A health blogger’s open letter to Mayor Bloomberg on his “soda ban”

Mayor Bloomberg, I’m torn. Much of my writing is centered around the promotion of real food in place of the commercially raised, chemically engineered pseudofood with which we are so willing to poison ourselves for the sake of convenience. I’m … Continue reading

“Muscle Musolini” and A New Years Resolution Warning

Happy New Year!  I love to see all the new faces in the gym during this time of year.  Sure it’s packed but that only forces me to get more creative with my workouts and how I use my body in the given space.  I do elicit some stares as I conduct my movement experiments but I don’t let that stop me from getting work done in the gym.  Perhaps it was a little reflection on the crowded gym or maybe an article by a chef/MD I read today, but I felt especially inclined to provide a word on new years resolutions today.

Spend enough time in the fitness industry and you will run in to your fair share of trainers I like to call “Muscle Musolinis”.  You know the type.  They are the super motivational, dogmatic purists who tell you exactly what to do and how hard to do it.  These guys and gals are full of fire and love to inflict pain for the betterment of your waistline.  They know how to get results and are with you every step of the way to motivate you when you let up in the least bit.

This works well for most people seeking personal training however, it is hardly sustainable.

We’ll delve in to that specific dynamic in the near future.  For now, I would like to explore an analogous dynamic that takes place in the doctors office.

There is no question that modern medicine has brought us great scientific advancements over the last 150 years.  The most revolutionary development of modern medicine, however, has nothing to do with any of the core sciences at all.  Medicine, as it is most widely practiced today, is based on the premise that when we fall ill, the body is actively destroying itself and nobody but the physician knows how to stop it.  This makes sense since, afterall, this person spent nearly a decade eating, drinking and sleeping nothing but the core sciences.  Whom better to come to the rescue but they physician?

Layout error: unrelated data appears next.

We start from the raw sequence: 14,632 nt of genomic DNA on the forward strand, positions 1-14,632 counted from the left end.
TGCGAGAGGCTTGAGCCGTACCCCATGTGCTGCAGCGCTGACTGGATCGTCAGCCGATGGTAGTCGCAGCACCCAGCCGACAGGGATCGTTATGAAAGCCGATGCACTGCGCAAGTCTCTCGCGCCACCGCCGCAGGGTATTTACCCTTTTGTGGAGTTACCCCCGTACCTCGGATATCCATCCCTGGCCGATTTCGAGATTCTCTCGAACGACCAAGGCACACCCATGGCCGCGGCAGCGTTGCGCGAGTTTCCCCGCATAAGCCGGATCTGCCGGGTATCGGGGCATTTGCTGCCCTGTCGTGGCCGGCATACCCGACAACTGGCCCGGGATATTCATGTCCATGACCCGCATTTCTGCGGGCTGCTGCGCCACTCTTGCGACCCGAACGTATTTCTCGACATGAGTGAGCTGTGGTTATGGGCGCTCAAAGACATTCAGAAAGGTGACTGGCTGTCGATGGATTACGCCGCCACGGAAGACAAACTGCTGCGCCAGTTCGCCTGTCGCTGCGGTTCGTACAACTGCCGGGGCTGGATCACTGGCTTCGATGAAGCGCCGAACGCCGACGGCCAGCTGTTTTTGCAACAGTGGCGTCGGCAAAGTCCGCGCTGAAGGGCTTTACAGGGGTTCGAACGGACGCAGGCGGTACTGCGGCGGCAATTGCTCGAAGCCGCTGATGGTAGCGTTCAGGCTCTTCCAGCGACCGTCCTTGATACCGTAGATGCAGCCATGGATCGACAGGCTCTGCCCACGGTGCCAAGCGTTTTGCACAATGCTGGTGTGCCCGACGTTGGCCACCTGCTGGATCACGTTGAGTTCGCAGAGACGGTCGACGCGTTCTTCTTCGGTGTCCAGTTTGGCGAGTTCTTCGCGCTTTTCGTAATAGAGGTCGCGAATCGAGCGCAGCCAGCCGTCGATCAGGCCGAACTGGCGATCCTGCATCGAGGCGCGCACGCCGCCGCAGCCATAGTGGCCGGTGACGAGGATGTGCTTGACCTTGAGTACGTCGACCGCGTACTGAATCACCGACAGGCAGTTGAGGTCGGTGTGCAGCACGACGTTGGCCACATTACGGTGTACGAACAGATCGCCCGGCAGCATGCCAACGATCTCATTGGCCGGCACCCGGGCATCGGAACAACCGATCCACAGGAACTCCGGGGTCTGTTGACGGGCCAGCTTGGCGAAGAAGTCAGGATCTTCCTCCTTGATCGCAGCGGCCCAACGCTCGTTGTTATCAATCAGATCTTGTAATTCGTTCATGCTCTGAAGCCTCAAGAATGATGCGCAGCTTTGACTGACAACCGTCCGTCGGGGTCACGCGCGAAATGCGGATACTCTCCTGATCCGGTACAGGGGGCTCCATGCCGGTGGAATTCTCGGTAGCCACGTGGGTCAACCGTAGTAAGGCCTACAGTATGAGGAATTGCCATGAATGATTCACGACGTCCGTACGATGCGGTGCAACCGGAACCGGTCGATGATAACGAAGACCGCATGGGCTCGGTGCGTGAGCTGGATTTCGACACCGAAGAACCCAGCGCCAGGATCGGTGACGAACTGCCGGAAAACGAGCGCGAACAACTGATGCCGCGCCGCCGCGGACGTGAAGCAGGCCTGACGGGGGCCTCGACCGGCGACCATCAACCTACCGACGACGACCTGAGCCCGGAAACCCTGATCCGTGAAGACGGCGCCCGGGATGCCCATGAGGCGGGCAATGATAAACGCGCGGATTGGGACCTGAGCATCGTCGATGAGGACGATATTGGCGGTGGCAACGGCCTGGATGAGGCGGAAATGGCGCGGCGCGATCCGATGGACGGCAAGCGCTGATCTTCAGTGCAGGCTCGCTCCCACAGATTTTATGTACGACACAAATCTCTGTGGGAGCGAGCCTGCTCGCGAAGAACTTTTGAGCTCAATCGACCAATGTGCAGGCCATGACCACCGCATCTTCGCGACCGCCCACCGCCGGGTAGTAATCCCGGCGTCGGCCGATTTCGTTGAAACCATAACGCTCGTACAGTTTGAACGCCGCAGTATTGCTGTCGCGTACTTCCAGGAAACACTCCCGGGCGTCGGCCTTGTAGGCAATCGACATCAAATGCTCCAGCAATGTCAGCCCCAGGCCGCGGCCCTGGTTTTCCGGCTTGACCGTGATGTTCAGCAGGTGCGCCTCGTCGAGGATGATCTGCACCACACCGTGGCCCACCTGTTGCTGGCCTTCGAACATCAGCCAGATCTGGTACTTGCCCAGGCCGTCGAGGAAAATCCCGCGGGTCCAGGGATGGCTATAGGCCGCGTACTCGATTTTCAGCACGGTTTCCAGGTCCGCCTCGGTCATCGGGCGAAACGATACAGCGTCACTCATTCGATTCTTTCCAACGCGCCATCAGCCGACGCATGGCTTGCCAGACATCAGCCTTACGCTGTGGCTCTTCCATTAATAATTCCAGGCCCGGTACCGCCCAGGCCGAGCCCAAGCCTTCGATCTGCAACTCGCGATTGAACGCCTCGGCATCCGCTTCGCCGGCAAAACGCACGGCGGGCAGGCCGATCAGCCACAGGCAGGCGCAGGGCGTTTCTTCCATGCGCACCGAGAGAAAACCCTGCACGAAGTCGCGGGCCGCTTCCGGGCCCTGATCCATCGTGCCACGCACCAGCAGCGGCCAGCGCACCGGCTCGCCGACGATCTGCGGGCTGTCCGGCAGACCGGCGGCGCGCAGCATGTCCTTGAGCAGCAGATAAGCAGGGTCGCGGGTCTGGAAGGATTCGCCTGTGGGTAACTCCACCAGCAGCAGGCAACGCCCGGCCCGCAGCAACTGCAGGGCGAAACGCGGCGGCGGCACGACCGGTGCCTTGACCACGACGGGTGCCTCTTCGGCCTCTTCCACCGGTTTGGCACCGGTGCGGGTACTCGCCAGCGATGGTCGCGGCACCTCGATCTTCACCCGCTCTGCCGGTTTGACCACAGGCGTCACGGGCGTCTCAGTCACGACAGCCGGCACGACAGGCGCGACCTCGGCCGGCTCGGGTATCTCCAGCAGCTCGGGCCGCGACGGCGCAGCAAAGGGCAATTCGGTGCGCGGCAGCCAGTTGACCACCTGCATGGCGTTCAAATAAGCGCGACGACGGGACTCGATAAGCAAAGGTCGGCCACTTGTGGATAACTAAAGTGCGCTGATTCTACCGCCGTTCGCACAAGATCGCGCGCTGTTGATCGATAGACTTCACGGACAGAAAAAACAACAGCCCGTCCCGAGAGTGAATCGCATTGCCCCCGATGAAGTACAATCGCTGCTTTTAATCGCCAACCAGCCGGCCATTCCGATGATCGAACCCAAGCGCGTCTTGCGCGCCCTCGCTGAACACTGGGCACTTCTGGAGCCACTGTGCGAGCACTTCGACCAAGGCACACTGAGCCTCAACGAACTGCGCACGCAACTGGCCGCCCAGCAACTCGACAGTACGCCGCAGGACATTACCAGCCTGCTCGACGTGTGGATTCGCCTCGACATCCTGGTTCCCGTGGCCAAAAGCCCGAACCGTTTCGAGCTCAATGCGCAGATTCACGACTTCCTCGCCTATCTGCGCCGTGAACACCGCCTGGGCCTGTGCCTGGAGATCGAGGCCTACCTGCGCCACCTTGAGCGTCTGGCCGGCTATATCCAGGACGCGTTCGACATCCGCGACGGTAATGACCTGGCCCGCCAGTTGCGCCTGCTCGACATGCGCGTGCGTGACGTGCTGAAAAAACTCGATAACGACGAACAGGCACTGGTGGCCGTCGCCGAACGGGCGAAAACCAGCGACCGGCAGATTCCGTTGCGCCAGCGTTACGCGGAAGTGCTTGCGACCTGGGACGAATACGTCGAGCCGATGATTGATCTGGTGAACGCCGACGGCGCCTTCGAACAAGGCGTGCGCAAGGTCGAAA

I had never really given this concept much thought before my exploration of more traditional modalities.  What I found was that never before the creation of what we call Conventional Medicine, has there been a power shift from the patient to the physician.  Though lacking in the technology of today, traditional medicine has been effective at building health (as opposed to treating sickness)  due to the belief that the body knows what is good for it and the physician is simply there as a facilitator.  For better or for worse, we now go to our doctors office ready to report a basic chief complaint and provide a few brief symptoms.  That’s it.  We actively remove ourselves as much as possible from the care team.  We then expect another human being to tell us how to rid ourselves of our ailments.  

This is why, as much as I criticize modern medicine, I don’t fault physicians for our failing health status in this country.  For as long as we continue to deny that our bodies inherently possess the potential to heal themselves, and that we know better than any other human being what is best for us, we will continue to flounder in a perpetual state of sub-clinical sickness.  As long as we aren’t sick enough to notice, your doctor and the healthcare system at large, is happy….